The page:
With the development of new technologies and digital forms of communication two new phenomena have begun to worry the scientific community: cyberbullying and internet addiction in youth.
Online sites, where anonymity is easily preserved, has generated a space that hinders the detection and the control of harassment. Currently, there is an ongoing debate within the scientific community on a possible population that might be especially vulnerable to cyberbullying; this is the case of gifted children. Some authors defend that this population has an increased vulnerability to suffer from it as victims, other researches argue instead that the might have a particular tendency to carry it out in the role of aggressors, others say that the prevalence of cyberbullying among gifted adolescents, likewise as for victims or aggressors, is equivalent as the one for general adolescent population.
Regarding Internet addiction, until recently there were no studies that directly analyzed its relation with giftedness. Nevertheless, among scientific literature one could find papers that suggested that gifted children could have behavioral traits that, in case that these came together with social adjustment problems, could facilitate the development of Internet addiction in adolescence. On the other hand, other studies seemed to point that intelligence could act as a protective factor towards this addictive behavior.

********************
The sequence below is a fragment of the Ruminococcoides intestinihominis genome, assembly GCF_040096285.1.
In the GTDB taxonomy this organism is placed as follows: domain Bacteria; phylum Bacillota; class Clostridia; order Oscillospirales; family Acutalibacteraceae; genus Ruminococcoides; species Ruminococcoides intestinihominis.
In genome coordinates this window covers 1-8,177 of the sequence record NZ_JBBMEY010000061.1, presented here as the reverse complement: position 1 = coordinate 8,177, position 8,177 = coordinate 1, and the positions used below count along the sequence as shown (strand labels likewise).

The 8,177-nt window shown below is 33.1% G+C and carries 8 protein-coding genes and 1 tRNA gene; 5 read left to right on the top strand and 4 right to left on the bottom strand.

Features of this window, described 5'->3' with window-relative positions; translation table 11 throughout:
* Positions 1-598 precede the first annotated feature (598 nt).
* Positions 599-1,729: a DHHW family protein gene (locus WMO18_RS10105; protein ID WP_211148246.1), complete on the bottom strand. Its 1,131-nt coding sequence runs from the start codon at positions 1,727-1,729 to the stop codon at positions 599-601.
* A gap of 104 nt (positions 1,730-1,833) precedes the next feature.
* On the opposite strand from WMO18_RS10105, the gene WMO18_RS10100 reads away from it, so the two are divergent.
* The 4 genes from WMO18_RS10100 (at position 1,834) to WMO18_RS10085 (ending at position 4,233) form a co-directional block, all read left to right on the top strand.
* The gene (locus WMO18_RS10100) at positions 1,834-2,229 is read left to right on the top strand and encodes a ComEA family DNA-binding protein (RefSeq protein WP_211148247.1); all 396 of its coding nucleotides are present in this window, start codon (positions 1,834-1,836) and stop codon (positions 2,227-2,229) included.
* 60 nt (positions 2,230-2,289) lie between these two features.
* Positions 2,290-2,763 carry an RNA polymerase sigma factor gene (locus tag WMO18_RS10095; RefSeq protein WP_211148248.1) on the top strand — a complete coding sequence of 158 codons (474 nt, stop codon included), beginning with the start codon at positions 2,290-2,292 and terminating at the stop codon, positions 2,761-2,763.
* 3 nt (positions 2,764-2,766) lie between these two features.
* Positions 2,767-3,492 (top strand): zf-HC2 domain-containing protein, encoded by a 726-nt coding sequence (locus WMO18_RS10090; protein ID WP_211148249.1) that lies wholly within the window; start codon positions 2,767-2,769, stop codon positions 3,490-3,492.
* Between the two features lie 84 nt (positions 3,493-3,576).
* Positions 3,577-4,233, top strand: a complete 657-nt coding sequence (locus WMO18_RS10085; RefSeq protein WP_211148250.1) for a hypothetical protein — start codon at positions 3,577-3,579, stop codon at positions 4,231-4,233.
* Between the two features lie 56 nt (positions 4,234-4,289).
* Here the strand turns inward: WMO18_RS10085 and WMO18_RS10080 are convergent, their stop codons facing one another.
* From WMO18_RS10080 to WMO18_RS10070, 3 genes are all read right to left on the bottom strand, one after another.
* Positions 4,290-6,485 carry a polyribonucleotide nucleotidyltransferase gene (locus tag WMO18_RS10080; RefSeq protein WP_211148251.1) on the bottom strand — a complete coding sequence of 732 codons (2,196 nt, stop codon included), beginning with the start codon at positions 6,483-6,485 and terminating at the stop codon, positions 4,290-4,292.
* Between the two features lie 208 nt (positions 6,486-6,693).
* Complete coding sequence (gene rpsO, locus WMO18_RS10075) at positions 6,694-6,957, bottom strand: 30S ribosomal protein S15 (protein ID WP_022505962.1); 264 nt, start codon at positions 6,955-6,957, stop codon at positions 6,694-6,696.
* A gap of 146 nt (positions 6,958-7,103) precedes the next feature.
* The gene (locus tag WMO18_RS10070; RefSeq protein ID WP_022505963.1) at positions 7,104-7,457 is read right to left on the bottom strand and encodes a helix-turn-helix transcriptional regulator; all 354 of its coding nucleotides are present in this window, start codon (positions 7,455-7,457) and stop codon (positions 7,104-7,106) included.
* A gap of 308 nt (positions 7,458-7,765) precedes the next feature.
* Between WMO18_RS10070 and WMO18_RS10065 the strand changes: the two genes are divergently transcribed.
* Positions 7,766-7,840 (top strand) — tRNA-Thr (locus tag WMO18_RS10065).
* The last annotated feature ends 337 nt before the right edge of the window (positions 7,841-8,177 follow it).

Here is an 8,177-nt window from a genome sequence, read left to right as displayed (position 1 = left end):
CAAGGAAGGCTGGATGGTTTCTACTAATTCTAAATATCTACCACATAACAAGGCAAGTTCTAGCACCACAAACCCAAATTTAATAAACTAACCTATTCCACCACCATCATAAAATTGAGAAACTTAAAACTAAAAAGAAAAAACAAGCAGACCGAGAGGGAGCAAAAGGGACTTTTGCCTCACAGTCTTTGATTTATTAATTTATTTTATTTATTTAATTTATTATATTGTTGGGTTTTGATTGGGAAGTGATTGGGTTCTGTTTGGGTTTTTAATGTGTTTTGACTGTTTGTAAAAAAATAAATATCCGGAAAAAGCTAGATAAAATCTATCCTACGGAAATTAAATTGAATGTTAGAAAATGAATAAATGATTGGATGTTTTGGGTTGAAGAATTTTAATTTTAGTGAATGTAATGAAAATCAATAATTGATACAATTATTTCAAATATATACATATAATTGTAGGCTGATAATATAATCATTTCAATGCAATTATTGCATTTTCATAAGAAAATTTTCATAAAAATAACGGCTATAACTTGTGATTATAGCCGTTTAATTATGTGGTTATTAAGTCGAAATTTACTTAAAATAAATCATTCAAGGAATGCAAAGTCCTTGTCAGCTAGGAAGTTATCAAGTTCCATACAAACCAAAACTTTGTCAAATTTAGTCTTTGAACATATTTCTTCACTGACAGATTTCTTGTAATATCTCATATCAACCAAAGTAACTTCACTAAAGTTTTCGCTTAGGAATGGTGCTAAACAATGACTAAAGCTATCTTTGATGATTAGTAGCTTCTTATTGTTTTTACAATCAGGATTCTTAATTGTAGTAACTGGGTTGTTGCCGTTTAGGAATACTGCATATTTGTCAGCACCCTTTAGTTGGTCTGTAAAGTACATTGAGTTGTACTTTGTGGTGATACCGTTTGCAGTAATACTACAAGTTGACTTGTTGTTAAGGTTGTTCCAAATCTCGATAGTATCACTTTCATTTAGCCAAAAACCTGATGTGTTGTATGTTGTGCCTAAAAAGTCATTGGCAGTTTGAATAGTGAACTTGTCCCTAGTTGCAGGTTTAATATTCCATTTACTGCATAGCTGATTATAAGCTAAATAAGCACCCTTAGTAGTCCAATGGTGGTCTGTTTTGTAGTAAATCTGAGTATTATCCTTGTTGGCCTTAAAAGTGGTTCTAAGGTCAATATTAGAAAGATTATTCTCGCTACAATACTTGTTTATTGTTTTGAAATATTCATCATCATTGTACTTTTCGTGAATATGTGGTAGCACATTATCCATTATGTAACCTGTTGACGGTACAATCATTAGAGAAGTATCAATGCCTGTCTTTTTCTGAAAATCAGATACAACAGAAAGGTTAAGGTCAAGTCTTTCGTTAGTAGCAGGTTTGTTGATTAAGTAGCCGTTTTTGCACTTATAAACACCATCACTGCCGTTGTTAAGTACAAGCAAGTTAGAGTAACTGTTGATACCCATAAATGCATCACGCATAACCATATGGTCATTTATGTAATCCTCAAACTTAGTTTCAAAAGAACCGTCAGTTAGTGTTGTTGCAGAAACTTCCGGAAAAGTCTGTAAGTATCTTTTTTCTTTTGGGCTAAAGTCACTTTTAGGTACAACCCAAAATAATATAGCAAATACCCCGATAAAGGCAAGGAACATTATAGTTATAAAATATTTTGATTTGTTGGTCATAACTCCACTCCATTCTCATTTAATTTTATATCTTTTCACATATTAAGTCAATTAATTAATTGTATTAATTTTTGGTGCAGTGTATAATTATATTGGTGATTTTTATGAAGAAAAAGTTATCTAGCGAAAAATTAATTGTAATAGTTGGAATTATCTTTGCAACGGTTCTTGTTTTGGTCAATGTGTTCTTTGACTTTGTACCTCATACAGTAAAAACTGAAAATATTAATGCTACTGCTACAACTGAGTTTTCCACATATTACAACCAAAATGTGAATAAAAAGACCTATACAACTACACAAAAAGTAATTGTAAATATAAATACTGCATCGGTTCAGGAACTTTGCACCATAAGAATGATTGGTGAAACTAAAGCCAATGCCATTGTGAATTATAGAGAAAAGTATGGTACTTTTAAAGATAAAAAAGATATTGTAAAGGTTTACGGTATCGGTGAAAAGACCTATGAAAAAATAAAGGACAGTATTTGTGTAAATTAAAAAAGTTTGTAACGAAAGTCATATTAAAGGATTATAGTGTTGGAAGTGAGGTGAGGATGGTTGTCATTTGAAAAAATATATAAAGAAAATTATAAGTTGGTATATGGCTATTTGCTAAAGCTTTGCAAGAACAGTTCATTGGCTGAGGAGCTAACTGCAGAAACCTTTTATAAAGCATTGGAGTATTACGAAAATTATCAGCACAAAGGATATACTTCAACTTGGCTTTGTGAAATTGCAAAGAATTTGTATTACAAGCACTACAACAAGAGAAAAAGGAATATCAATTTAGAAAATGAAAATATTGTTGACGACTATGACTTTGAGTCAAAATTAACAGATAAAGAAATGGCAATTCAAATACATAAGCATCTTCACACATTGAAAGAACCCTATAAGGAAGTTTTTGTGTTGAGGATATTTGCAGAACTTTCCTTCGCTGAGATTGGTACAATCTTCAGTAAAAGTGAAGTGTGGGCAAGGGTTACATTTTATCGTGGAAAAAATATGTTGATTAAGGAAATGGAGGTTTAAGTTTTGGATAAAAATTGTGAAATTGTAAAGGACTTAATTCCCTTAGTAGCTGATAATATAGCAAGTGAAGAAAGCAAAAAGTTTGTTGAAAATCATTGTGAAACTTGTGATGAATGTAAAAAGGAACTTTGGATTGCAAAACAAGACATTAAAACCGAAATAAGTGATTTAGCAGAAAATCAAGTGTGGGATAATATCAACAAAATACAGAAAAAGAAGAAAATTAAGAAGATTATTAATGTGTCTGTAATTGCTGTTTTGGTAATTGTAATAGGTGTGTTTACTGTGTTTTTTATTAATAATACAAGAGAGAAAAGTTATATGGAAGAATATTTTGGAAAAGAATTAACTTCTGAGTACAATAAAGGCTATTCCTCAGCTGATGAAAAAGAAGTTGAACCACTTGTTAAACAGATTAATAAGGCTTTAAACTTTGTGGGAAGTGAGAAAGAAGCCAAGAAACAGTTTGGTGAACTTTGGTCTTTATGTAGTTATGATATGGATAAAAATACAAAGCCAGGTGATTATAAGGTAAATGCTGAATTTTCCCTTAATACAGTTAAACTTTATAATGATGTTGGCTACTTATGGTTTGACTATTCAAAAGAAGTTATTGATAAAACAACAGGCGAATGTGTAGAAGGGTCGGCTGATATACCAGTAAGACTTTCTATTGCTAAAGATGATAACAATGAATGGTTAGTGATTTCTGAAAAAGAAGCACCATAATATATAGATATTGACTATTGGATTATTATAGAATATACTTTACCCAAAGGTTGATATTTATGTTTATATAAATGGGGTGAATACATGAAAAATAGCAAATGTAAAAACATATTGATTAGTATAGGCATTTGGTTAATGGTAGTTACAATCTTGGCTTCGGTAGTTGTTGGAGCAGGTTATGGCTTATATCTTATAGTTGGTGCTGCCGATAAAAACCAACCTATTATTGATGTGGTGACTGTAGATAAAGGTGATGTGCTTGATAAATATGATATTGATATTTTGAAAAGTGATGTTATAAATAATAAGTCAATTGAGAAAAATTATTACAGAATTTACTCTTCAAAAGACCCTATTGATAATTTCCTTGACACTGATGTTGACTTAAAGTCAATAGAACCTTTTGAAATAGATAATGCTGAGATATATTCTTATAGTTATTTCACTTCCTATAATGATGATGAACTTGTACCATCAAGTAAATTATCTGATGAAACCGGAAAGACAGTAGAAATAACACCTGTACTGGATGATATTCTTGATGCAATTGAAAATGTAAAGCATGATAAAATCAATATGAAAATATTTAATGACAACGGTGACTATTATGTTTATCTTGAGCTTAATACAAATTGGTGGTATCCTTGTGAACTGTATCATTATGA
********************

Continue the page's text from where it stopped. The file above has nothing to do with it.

An article, recently published by members of I+DEL, has shed some light on this debate. In their study they analyzed in a sample of 122 adolescents, half of them with gifted intelligence, the incidence of cyberbullying experiences -both as victims or aggressors-, the incidence of Internet addiction and the interaction between these two phenomena. Their results suggest that there is no difference in terms of cyberbullying nor Internet addiction incidence between gifted adolescents and their peers. However, what they did find, was that Internet addiction, when linked to interpersonal conflicts (lack of social skills), played an important explanatory part in the apparition of cyberbullying situations, especially among gifted adolescents.